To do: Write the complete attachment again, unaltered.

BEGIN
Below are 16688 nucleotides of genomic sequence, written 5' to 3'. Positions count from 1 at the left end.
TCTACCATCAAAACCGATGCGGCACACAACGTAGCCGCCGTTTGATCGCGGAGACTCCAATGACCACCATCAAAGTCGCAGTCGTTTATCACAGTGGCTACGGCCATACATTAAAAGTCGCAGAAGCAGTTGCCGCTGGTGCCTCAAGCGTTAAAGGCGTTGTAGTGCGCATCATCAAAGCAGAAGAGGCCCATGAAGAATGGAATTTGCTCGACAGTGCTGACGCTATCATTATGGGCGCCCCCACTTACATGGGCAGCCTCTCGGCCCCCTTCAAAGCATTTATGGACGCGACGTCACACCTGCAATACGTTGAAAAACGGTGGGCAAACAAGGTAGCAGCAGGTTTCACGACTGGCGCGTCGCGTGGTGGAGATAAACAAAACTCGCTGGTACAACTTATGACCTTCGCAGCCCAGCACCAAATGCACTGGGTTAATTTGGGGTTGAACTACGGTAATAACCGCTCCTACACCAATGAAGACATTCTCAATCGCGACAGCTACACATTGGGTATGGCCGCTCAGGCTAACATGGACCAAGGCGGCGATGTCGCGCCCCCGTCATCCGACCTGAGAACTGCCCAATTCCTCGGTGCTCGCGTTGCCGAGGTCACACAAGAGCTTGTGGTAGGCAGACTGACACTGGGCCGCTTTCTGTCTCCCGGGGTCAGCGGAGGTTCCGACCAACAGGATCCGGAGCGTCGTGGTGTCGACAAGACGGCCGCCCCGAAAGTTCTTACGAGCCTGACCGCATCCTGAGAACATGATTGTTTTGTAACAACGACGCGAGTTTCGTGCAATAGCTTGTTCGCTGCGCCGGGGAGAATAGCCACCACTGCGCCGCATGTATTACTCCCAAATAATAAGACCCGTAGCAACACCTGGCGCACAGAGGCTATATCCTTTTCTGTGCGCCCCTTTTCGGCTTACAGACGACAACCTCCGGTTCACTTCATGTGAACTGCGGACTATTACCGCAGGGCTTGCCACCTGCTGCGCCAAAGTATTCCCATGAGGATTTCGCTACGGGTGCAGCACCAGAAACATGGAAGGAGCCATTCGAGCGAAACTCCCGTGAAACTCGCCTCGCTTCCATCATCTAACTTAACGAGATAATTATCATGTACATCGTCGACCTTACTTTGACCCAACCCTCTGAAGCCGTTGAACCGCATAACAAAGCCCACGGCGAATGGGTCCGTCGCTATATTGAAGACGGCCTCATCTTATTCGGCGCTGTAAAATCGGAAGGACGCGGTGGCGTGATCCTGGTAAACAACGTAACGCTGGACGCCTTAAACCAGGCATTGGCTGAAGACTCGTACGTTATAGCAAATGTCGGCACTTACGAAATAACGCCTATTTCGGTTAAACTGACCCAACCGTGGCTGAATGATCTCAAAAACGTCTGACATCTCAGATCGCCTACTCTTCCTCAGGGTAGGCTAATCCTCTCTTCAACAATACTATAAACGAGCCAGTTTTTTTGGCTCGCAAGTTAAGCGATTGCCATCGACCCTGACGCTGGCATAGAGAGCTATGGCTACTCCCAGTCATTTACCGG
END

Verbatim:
Below are 16688 nucleotides of genomic sequence, written 5' to 3'. Positions count from 1 at the left end.
TCTACCATCAAAACCGATGCGGCACACAACGTAGCCGCCGTTTGATCGCGGAGACTCCAATGACCACCATCAAAGTCGCAGTCGTTTATCACAGTGGCTACGGCCATACATTAAAAGTCGCAGAAGCAGTTGCCGCTGGTGCCTCAAGCGTTAAAGGCGTTGTAGTGCGCATCATCAAAGCAGAAGAGGCCCATGAAGAATGGAATTTGCTCGACAGTGCTGACGCTATCATTATGGGCGCCCCCACTTACATGGGCAGCCTCTCGGCCCCCTTCAAAGCATTTATGGACGCGACGTCACACCTGCAATACGTTGAAAAACGGTGGGCAAACAAGGTAGCAGCAGGTTTCACGACTGGCGCGTCGCGTGGTGGAGATAAACAAAACTCGCTGGTACAACTTATGACCTTCGCAGCCCAGCACCAAATGCACTGGGTTAATTTGGGGTTGAACTACGGTAATAACCGCTCCTACACCAATGAAGACATTCTCAATCGCGACAGCTACACATTGGGTATGGCCGCTCAGGCTAACATGGACCAAGGCGGCGATGTCGCGCCCCCGTCATCCGACCTGAGAACTGCCCAATTCCTCGGTGCTCGCGTTGCCGAGGTCACACAAGAGCTTGTGGTAGGCAGACTGACACTGGGCCGCTTTCTGTCTCCCGGGGTCAGCGGAGGTTCCGACCAACAGGATCCGGAGCGTCGTGGTGTCGACAAGACGGCCGCCCCGAAAGTTCTTACGAGCCTGACCGCATCCTGAGAACATGATTGTTTTGTAACAACGACGCGAGTTTCGTGCAATAGCTTGTTCGCTGCGCCGGGGAGAATAGCCACCACTGCGCCGCATGTATTACTCCCAAATAATAAGACCCGTAGCAACACCTGGCGCACAGAGGCTATATCCTTTTCTGTGCGCCCCTTTTCGGCTTACAGACGACAACCTCCGGTTCACTTCATGTGAACTGCGGACTATTACCGCAGGGCTTGCCACCTGCTGCGCCAAAGTATTCCCATGAGGATTTCGCTACGGGTGCAGCACCAGAAACATGGAAGGAGCCATTCGAGCGAAACTCCCGTGAAACTCGCCTCGCTTCCATCATCTAACTTAACGAGATAATTATCATGTACATCGTCGACCTTACTTTGACCCAACCCTCTGAAGCCGTTGAACCGCATAACAAAGCCCACGGCGAATGGGTCCGTCGCTATATTGAAGACGGCCTCATCTTATTCGGCGCTGTAAAATCGGAAGGACGCGGTGGCGTGATCCTGGTAAACAACGTAACGCTGGACGCCTTAAACCAGGCATTGGCTGAAGACTCGTACGTTATAGCAAATGTCGGCACTTACGAAATAACGCCTATTTCGGTTAAACTGACCCAACCGTGGCTGAATGATCTCAAAAACGTCTGACATCTCAGATCGCCTACTCTTCCTCAGGGTAGGCTAATCCTCTCTTCAACAATACTATAAACGAGCCAGTTTTTTTGGCTCGCAAGTTAAGCGATTGCCATCGACCCTGACGCTGGCATAGAGAGCTATGGCTACTCCCAGTCATTTACCGG